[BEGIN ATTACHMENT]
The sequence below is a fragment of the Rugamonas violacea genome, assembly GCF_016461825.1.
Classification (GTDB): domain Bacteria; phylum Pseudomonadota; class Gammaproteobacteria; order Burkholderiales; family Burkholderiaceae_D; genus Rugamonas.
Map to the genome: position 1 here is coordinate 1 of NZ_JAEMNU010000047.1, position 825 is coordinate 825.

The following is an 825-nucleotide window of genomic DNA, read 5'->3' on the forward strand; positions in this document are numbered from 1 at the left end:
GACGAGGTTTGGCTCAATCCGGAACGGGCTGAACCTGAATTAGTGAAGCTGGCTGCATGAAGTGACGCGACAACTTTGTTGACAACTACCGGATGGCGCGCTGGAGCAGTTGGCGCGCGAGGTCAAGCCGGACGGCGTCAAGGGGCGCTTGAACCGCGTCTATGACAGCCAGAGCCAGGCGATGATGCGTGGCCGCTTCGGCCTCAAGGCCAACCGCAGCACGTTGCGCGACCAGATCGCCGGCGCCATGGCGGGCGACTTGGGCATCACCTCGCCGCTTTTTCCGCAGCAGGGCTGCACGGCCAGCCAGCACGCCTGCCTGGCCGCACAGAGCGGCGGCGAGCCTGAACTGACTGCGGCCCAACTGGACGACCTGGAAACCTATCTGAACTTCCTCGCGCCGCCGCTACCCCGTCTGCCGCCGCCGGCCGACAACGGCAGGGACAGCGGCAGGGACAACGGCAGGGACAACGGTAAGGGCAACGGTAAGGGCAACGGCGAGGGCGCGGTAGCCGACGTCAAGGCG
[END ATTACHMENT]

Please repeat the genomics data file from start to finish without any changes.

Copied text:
The sequence below is a fragment of the Rugamonas violacea genome, assembly GCF_016461825.1.
Classification (GTDB): domain Bacteria; phylum Pseudomonadota; class Gammaproteobacteria; order Burkholderiales; family Burkholderiaceae_D; genus Rugamonas.
Map to the genome: position 1 here is coordinate 1 of NZ_JAEMNU010000047.1, position 825 is coordinate 825.

The following is an 825-nucleotide window of genomic DNA, read 5'->3' on the forward strand; positions in this document are numbered from 1 at the left end:
GACGAGGTTTGGCTCAATCCGGAACGGGCTGAACCTGAATTAGTGAAGCTGGCTGCATGAAGTGACGCGACAACTTTGTTGACAACTACCGGATGGCGCGCTGGAGCAGTTGGCGCGCGAGGTCAAGCCGGACGGCGTCAAGGGGCGCTTGAACCGCGTCTATGACAGCCAGAGCCAGGCGATGATGCGTGGCCGCTTCGGCCTCAAGGCCAACCGCAGCACGTTGCGCGACCAGATCGCCGGCGCCATGGCGGGCGACTTGGGCATCACCTCGCCGCTTTTTCCGCAGCAGGGCTGCACGGCCAGCCAGCACGCCTGCCTGGCCGCACAGAGCGGCGGCGAGCCTGAACTGACTGCGGCCCAACTGGACGACCTGGAAACCTATCTGAACTTCCTCGCGCCGCCGCTACCCCGTCTGCCGCCGCCGGCCGACAACGGCAGGGACAGCGGCAGGGACAACGGCAGGGACAACGGTAAGGGCAACGGTAAGGGCAACGGCGAGGGCGCGGTAGCCGACGTCAAGGCG